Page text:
</div>
      </div>
   </header>
<article>

Summary view

<article class="story summary" itemscope="itemscope" itemtype="http://schema.org/NewsArticle">
   <meta content="en" itemprop="inLanguage" />
   <header>
      <h1 itemprop="headline">story heading</h1>
      <div class="image thumb"><img src="…" alt="…" itemprop="image"/></div>
      <div class="meta">
         <div class="author">
            <span class="dt">label:</span><span class="dd" itemprop="author">value</span>
         </div>
      </div>
      <div class="abstract" itemprop="description">
         <p> … </p>
      </div>
   </header>
   <div class="main">
      <aside>
         <section class="storyList">
            <div class="main">
               <article class="story" itemscope="itemscope" itemtype="http://schema.org/NewsArticle">…</article>
            </div>
         </section>
      </aside>
   </div>
<article>

Detail view

<article class="story detail" itemscope="itemscope" itemtype="http://schema.org/NewsArticle">
   <meta content="en" itemprop="inLanguage" />
   <header>
      <h1 itemprop="headline">story heading</h1>
      <div class="meta">
         <div class="author">
            <span class="dt">label:</span><span class="dd" itemprop="author">value</span>
         </div>
         <div class="publishDate">
            <span class="dt">label:</span><span class="dd" itemprop="datePublished">value</span>
         </div>
         <div class="section">
            <span class="dt">label:</span><span class="dd" itemprop="articleSection">value</span>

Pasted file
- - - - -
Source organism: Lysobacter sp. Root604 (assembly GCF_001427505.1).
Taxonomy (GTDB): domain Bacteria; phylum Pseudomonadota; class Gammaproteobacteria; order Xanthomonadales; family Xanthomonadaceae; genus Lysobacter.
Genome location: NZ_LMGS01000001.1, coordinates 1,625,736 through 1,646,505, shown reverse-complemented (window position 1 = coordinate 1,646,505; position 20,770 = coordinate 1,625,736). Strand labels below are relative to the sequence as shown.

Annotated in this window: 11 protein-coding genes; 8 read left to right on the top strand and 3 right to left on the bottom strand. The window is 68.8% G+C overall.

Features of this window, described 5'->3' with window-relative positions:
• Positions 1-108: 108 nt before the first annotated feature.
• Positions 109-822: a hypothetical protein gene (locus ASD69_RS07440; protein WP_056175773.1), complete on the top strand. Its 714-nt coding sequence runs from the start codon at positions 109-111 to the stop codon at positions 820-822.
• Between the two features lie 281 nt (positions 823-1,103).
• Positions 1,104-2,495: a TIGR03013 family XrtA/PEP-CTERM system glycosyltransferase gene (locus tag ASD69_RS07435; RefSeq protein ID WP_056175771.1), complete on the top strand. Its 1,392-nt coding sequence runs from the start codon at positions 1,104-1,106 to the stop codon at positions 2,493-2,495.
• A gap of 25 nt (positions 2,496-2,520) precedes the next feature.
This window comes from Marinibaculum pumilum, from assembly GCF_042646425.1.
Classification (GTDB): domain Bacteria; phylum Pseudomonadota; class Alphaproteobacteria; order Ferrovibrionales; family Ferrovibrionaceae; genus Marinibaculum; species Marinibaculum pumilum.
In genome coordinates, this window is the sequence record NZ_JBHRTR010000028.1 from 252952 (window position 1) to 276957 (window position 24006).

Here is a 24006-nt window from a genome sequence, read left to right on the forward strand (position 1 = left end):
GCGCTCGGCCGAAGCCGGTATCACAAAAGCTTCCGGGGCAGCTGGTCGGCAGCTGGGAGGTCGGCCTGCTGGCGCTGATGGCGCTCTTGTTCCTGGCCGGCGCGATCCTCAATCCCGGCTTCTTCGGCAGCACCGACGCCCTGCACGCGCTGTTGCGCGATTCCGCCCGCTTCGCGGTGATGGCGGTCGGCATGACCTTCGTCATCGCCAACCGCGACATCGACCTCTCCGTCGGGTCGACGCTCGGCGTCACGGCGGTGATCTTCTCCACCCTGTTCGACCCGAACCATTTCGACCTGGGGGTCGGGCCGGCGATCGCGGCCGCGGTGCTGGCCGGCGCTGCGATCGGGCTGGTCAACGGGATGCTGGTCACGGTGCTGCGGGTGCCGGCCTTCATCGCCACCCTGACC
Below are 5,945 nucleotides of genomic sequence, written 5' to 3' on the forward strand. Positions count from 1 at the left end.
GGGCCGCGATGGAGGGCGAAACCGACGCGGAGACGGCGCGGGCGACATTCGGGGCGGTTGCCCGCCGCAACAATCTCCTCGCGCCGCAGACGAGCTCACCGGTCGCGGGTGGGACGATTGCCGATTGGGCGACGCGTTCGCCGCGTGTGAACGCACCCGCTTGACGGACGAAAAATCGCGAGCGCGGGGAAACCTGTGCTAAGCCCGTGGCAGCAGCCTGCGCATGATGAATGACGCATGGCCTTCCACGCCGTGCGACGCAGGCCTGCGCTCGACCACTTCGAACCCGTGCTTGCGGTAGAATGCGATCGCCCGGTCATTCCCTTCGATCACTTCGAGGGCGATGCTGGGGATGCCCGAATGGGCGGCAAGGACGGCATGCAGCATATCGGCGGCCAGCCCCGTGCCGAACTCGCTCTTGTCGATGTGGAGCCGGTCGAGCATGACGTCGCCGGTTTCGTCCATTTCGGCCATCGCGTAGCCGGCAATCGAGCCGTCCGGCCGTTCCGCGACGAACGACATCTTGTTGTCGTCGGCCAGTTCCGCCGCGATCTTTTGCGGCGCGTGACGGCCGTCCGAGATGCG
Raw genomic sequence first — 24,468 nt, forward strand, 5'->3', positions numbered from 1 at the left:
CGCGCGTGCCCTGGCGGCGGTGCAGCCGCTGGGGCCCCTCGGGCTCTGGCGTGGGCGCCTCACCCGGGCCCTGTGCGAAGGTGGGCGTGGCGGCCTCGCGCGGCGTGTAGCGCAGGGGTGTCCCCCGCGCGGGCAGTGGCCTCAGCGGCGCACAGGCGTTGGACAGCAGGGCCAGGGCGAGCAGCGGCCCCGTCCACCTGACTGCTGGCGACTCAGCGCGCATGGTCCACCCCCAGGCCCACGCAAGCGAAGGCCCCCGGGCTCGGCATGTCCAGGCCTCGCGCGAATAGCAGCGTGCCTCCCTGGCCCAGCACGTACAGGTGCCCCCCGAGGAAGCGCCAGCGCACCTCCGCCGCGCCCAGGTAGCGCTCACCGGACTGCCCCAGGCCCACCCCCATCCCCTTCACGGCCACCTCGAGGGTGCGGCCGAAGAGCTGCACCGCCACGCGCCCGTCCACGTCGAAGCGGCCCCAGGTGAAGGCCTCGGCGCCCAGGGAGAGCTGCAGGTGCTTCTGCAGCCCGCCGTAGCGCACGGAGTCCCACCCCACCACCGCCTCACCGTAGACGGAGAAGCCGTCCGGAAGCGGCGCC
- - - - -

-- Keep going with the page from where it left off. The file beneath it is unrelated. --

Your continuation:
</div>
         <div class="publishedIn">
            <span class="dt">label:</span><span class="dd">value</span>
         </div>
      </div>
      <div class="actions">
         <ul>
            <li class="recommend">…</li>
            …
            <li class="print">…</li>
         </ul>
      </div>
   </header>
   <div class="main">
      <div class="content" itemprop="articleBody">…</div>
   </div>
<article>

Reusable HTML Components Make Sense

If you look closely at the core principles of HTML, you will see that HTML leaves little room for variation. The HTML code we write is supposed to describe our content as clearly as possible, independent of the styling; so, there is really no reason to make different structural versions of a single component that appears in different contexts, pages or even projects. A news article is a news article, and while the inner particles may vary, the core structure, tag selection and naming conventions need not be tampered with. Of course, there is still room to accommodate the author’s personality, including minor personal preferences, certain ideologies and overall experience, but one author should ideally stick to a single structure for a single component.